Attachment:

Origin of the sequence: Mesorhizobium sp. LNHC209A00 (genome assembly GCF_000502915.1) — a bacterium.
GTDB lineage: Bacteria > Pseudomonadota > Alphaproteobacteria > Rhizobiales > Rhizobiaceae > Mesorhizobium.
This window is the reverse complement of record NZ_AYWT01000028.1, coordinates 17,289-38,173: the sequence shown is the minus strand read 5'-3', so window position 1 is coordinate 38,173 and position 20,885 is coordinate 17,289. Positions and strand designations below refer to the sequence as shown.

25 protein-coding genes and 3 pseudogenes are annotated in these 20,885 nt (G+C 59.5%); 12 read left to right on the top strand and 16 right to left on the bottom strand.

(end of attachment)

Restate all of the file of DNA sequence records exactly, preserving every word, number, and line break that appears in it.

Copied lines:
Origin of the sequence: Mesorhizobium sp. LNHC209A00 (genome assembly GCF_000502915.1) — a bacterium.
GTDB lineage: Bacteria > Pseudomonadota > Alphaproteobacteria > Rhizobiales > Rhizobiaceae > Mesorhizobium.
This window is the reverse complement of record NZ_AYWT01000028.1, coordinates 17,289-38,173: the sequence shown is the minus strand read 5'-3', so window position 1 is coordinate 38,173 and position 20,885 is coordinate 17,289. Positions and strand designations below refer to the sequence as shown.

25 protein-coding genes and 3 pseudogenes are annotated in these 20,885 nt (G+C 59.5%); 12 read left to right on the top strand and 16 right to left on the bottom strand.